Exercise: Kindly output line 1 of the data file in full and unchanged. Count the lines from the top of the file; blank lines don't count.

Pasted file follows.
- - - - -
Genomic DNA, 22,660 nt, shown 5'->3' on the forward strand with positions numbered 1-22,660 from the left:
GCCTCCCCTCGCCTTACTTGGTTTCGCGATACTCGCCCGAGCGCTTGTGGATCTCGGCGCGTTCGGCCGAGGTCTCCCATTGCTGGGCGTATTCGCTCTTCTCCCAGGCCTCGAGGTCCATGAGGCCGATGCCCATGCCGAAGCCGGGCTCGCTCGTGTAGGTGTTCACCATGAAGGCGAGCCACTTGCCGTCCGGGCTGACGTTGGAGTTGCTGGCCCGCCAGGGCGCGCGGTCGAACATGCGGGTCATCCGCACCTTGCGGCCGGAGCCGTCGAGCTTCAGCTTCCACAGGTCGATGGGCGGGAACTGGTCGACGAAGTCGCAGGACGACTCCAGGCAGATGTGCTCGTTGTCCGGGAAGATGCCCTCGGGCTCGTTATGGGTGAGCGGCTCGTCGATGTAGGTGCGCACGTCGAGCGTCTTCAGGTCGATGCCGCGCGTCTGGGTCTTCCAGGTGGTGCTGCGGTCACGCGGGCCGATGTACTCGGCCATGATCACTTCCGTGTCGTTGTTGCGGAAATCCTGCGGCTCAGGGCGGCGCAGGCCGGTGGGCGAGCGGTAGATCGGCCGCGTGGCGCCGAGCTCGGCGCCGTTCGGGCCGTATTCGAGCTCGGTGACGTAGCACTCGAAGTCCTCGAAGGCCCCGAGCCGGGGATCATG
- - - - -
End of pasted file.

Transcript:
Genomic DNA, 22,660 nt, shown 5'->3' on the forward strand with positions numbered 1-22,660 from the left: